The start of the New Year brings with it the promise of hope and new beginnings in many aspects of life such as health, relationships, careers and finances.
“For a lot of people, doing a financial checkup is not top of mind,” says Patrick Fitzgerald, a financial adviser with Sun Life Financial in Ottawa. “Finances can cause of a lot of stress in people’s lives. This is a time when people tend to think about new beginnings and fresh starts and as such is a great time to review where you’ve come from, where you’re at and where you’re going in the future in terms of your financial well-being.”
A recent survey by Sun Life has found that Canadians are under stress about their personal financial health, and this is having an impact on their work lives.
About one third of Canadians in the survey reported feeling insecure about their overall financial health and distracted at work because of their financial situation. Forty-five per cent worry about personal/household finances, 32 per cent are concerned about trying to manage a budget and 31 per cent worry about unexpected expenses.
The biggest barriers to improving their financial situation were their current income, their current level of mortgage and credit card debt and their current employment situation.
“Financial health is an important component of our overall health and wellness because it has a direct impact on our day-to-day lives at work and at home,” says Kevin Dougherty, President of Sun Life Financial Canada.
“Canadians are balancing competing priorities when it comes to their finances. It’s not always easy to do this on your own. Working with a financial adviser can help build a lifetime of financial security and well-being.”
The first step is to review your life and financial goals and priorities. Are you in the asset accumulation or de-accumulation stage of your life? Are you saving to buy a home, finance your children’s education, saving for your retirement or for your family legacy?
Once you have clearly defined what you are trying to achieve you can take the remaining components of your financial plan and relate them back to these goals.
Getting to know your personal and/or household income and cash flow is hugely important in the process.
“You really need to know how much is coming and where it is going out,” says Fitzgerald. “You need to know that so you can allocate your money to where you want and need it to go.”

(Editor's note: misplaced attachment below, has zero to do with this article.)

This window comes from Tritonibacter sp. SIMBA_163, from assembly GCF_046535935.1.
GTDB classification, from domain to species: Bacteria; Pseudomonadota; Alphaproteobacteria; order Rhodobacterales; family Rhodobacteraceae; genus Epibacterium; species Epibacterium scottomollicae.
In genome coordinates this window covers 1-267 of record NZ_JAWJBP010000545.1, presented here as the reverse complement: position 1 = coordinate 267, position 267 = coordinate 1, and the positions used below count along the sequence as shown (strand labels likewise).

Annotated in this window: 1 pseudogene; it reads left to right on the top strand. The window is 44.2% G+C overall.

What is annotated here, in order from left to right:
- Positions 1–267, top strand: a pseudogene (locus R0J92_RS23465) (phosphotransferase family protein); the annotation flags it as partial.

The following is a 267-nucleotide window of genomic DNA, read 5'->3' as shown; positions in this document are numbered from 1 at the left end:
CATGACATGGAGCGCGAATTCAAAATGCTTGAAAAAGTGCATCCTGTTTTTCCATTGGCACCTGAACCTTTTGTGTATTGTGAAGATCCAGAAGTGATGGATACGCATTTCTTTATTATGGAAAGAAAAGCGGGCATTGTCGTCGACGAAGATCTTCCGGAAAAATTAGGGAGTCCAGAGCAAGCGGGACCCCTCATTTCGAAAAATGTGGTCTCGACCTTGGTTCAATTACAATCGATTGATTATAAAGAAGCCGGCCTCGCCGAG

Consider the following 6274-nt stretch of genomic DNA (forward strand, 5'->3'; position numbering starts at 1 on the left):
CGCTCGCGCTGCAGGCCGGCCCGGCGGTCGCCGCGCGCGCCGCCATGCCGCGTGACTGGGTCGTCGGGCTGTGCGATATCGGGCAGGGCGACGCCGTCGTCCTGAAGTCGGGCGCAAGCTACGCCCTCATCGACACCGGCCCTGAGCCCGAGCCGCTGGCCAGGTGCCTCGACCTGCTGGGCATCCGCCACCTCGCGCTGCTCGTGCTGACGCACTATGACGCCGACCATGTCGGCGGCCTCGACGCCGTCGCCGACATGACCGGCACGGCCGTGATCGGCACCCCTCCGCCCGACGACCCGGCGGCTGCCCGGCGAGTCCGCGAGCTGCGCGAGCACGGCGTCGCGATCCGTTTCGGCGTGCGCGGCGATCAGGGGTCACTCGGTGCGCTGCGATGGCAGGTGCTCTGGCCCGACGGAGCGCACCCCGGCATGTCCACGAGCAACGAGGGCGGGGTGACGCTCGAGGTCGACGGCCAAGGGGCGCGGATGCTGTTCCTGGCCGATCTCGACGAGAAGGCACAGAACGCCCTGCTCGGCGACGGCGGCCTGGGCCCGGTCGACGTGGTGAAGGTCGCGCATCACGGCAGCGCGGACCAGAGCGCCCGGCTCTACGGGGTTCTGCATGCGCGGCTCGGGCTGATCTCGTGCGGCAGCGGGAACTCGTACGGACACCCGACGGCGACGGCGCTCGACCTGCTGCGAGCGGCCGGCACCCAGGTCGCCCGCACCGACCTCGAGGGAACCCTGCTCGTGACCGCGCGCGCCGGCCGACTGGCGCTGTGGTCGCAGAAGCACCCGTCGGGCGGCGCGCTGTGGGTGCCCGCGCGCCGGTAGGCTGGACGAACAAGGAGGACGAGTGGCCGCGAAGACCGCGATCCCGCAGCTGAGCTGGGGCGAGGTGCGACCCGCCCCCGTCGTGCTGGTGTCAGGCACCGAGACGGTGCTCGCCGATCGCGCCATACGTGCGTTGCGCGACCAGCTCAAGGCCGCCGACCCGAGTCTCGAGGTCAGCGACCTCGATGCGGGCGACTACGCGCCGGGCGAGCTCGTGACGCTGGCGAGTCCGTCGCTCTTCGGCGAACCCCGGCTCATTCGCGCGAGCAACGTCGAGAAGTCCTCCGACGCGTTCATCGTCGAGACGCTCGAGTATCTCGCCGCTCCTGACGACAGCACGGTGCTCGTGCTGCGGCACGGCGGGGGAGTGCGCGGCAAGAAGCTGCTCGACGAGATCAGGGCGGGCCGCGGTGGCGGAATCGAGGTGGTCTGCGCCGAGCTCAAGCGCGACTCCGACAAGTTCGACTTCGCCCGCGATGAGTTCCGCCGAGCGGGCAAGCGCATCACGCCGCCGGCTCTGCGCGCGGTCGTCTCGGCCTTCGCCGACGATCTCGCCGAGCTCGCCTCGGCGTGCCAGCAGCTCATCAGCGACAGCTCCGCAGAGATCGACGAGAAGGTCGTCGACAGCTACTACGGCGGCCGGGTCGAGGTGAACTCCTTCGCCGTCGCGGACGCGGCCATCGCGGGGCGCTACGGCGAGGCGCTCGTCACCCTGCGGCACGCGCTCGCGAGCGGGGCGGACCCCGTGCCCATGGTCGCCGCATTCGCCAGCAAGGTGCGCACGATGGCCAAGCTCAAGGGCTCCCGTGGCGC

Another step is to review what you own and what you owe. Review your RRSP, TFSA, employer pension plan, investments, savings, the current value of any real estate and any other savings you might have. Are these assets fulfilling your goals?
You also should review your insurance to see whether they provide adequate protection for yourself and your family in the event of an illness, disability or other unforeseen event.
Once you have taken all these steps then you can start to look at the actual financial products that you have, whether they are meeting your current risk tolerance and how they are being managed (passively or actively, professionally or personally).
Fitzpatrick recommends that both partners in a relationship be present at any financial meetings to ensure everyone’s needs and wishes are represented and addressed.
“This is something that in the past may not have been made as much of a priority as it should have been,” Fitzgedrald says. “There’s a lot more openness today than there was in the past and women are making as many or maybe even more of the crucial financial decisions for the household than they did. This is something that needs to be stressed.”
Fitzgerald suggests that any formal agreement you have with a financial adviser should include a communications strategy outlining the time frame for meetings and reviews as well as who is responsible for what in the relationship.
“Building a relationship with an adviser based on trust and putting a plan in place can really help to take the stress out of finances and give people greater peace of mind and comfort about the future,” Fitzgerald says.
Talbot Boggs is a Toronto-based business communications professional who has worked with national news organizations, magazines and corporations in the finance, retail, manufacturing and other industrial sectors.